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Deception in exchange: Foreign exchange students not getting what they pay for
[October 15, 2006]

Deception in exchange: Foreign exchange students not getting what they pay for

(Times-News (Twin Falls, ID) (KRT) Via Thomson Dialog NewsEdge) Oct. 15--TWIN FALLS --Holim Wang didn't know what to expect when he came to the United States two years ago, but something didn't seem quite right when he and three other Korean exchange students found themselves sleeping on the floor of a trailer home in Jerome.

They were told that when they arrived in Idaho they would stay with host families and be enrolled in a public high school.

But they soon learned that they had neither a host family, nor the possibility of enrollment in a public high school. They were the victims of a lucrative business that was misleading students such as Wang to make more money.

"When I came here I didn't know anything and I couldn't speak English very well," said Wang, 18, who is now enrolled in Twin Falls High School and lives with a host family. "Before I left I was told that I would have a place to live and I would go to public school, but when I got here the coordinator told me that there was no room in the high school. She said I couldn't get in anyway because my English was bad."

But Wang's host family called the high school and learned that there was an opening and that the coordinator had not spoken with the any school counselors. That was when Wang and his host family started questioning the integrity of a local coordinator working with the Council on International Educational Exchange, the Boston-based company that was responsible for Wang's placement.

What Wang did not know is that foreign exchange students have to apply before March or April to reserve a spot in Twin Falls High School. According to state code, public schools can only accept one foreign exchange student for every 200 registered students. Currently, Twin Falls High School can only accept about five exchange students per year, and most of those spots are filled before the application deadline in April.

However, local coordinators who work for national student-placement organizations are paid based on the number of students they can place in host homes and local schools. Although most schools are required to work only with organizations that are approved by state and federal departments of education, many educators said there are local coordinators who abuse the system in order to reap greater profits.

"We've had some concerns about things like the kind of screening process these companies do of their coordinators," said Kevin Newbry, principal of Lighthouse Christian High School. "I've heard of instances where they will fly into the Twin Falls airport and no one will be there to pick them up, or they won't have a place to live."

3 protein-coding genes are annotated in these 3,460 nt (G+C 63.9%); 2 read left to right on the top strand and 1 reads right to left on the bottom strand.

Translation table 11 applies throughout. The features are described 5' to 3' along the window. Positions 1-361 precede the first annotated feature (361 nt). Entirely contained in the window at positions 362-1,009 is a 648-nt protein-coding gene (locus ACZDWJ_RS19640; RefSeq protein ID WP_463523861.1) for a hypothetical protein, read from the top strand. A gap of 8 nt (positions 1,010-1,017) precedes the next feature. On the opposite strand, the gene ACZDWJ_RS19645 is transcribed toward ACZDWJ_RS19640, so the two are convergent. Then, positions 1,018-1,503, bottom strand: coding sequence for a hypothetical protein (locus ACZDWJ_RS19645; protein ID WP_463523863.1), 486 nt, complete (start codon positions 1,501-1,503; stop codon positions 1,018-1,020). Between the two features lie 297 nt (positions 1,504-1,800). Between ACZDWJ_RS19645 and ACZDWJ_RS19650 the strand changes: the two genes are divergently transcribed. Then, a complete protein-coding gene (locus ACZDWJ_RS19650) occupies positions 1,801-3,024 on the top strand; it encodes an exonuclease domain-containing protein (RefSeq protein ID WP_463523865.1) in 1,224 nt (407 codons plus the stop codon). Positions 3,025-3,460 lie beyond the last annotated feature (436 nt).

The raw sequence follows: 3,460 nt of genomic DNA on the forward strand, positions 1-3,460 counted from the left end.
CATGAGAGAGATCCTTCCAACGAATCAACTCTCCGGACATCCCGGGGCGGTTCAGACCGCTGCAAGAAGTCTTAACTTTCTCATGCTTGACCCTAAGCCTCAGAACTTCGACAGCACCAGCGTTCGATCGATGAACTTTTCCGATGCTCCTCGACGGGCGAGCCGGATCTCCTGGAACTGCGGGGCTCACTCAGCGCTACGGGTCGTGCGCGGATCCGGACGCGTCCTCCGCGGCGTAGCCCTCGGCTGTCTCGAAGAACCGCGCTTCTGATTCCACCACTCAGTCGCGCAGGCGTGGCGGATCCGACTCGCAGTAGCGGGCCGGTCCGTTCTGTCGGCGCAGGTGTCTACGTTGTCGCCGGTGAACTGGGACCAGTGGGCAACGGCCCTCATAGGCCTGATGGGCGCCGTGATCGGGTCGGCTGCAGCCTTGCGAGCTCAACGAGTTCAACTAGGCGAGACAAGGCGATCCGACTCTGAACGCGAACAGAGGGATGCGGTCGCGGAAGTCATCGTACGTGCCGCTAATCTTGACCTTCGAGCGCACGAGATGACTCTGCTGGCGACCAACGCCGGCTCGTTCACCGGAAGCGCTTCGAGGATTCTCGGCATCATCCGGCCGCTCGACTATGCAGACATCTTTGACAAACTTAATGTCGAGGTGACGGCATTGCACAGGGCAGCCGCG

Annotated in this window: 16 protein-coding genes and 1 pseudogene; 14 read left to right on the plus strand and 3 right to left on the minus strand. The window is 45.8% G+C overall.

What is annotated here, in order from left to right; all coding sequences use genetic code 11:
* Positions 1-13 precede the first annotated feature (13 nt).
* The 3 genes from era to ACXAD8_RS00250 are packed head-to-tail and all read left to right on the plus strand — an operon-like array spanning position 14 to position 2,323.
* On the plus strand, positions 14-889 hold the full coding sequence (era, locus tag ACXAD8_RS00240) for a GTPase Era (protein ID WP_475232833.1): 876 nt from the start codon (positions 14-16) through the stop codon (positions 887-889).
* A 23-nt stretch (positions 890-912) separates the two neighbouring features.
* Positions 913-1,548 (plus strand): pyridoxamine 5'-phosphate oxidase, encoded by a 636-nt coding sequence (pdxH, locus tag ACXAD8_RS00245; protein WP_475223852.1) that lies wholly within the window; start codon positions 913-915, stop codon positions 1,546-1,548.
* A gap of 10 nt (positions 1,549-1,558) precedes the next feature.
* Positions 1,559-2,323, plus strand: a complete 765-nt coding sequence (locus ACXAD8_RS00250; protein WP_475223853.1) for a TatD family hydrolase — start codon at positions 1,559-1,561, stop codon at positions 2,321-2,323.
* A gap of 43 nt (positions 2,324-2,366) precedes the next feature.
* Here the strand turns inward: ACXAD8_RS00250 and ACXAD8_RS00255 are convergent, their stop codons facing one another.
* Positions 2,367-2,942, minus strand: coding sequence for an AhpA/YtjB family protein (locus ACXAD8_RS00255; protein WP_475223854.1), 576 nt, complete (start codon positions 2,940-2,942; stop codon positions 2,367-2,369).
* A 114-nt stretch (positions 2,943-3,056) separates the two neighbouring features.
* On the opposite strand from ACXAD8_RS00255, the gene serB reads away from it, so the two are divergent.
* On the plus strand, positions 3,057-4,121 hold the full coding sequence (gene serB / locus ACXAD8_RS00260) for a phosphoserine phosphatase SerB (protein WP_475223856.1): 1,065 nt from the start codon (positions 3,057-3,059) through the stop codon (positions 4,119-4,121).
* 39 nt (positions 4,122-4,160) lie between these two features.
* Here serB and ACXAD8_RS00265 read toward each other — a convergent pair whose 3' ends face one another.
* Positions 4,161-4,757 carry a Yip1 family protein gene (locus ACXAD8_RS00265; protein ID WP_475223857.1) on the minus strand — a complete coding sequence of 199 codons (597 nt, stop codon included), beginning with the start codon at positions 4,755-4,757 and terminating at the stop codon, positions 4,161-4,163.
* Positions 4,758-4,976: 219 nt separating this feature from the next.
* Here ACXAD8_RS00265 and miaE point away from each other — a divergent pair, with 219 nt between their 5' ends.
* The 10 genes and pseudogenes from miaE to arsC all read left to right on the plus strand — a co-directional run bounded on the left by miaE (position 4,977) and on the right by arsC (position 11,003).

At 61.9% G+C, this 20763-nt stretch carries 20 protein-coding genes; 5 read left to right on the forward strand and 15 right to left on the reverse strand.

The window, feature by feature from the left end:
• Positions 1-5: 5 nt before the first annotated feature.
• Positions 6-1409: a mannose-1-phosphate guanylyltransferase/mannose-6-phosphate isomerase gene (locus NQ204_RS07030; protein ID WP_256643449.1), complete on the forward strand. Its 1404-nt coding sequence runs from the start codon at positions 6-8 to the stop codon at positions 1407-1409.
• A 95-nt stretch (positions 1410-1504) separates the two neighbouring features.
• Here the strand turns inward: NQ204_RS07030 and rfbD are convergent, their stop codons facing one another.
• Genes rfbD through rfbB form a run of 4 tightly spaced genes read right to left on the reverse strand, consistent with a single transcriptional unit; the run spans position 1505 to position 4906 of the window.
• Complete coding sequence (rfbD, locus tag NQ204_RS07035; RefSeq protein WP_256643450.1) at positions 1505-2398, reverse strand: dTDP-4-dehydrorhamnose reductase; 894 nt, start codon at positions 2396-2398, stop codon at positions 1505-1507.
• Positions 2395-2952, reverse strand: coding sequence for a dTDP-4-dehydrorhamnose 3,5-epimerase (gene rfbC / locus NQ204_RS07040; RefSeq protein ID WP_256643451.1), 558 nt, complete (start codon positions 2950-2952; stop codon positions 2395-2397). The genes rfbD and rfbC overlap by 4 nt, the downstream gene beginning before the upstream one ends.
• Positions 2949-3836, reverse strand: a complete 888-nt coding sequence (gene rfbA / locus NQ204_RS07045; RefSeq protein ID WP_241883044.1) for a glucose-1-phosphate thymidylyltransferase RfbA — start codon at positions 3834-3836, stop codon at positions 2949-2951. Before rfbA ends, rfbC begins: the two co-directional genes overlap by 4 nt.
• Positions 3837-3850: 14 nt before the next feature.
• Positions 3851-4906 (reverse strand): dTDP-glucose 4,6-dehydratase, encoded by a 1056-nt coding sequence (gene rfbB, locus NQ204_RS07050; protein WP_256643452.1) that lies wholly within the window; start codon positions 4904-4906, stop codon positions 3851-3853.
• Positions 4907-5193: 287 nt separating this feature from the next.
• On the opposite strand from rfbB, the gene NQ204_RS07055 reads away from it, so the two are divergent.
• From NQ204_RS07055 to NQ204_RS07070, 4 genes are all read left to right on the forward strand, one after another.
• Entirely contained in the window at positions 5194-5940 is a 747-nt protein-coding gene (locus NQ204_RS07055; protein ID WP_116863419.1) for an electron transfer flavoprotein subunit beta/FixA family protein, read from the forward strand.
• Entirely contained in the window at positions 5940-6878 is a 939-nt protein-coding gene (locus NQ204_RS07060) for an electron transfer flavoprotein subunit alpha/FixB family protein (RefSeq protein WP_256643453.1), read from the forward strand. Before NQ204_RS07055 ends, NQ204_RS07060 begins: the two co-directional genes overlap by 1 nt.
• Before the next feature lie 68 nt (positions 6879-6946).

Because Lighthouse is a private school, it is not required to follow some state guidelines such as the maximum number of exchange students who can enroll. Most exchange students are paying companies to place them in public schools, but are being placed in private schools where space is available --at a cost.

Wang said it would have cost him about $15,000 to enroll in Lighthouse. Although many private schools are simply keeping their doors open to any students, Newbry said he recognizes the problems with how some coordinators are operating.

"It really puts these kids in a bad position because they don't know the language or the area very well," he said. "But I think it becomes a money thing, and I think it's something that needs to be addressed."

But the problems are not being addressed. Although Wang was fortunate enough to locate a host family that works directly with Twin Falls High School to reserve a spot for him before the deadline, many exchange students are still arriving in Twin Falls and being left to fend for themselves.

Minju Choi, 16, worked with Tennessee-based Worldwide International Students Exchange to attend a public high school in Texas, but she ended up in Idaho --a place she had never heard of.

"It was very different from what I thought," she said. "I thought I would go to public school, but I'm in a Christian private school. I also thought I would be in a bigger place."

Choi and Wang said they were not told what to expect, so neither of them realized the deception until other people in Twin Falls voiced their concerns.

Worldwide International Students Exchange did not return phone calls from the Times-News, and CIEE said it wanted to look further into the matter before commenting.

Regardless of the actions, or lack thereof, by national student-exchange programs, both exchange students credited people in Twin Falls for helping them make the best of a difficult situation.

In Wang's case, it was Riley Traveller, 17, who heard an announcement in a school bulletin about the need for a host family. And Traveller was more than willing to help out.

"Yeah, I was always beating my brother at pingpong," he said. "So I thought it would be awesome to get a Korean so I could be challenged."

But things aren't always what they seem because Wang doesn't play pingpong.

Times-News writer Joshua Palmer covers education. He can be reached at

Copyright (c) 2006, The Times-News, Twin Falls, Idaho,
Distributed by McClatchy-Tribune Business News.
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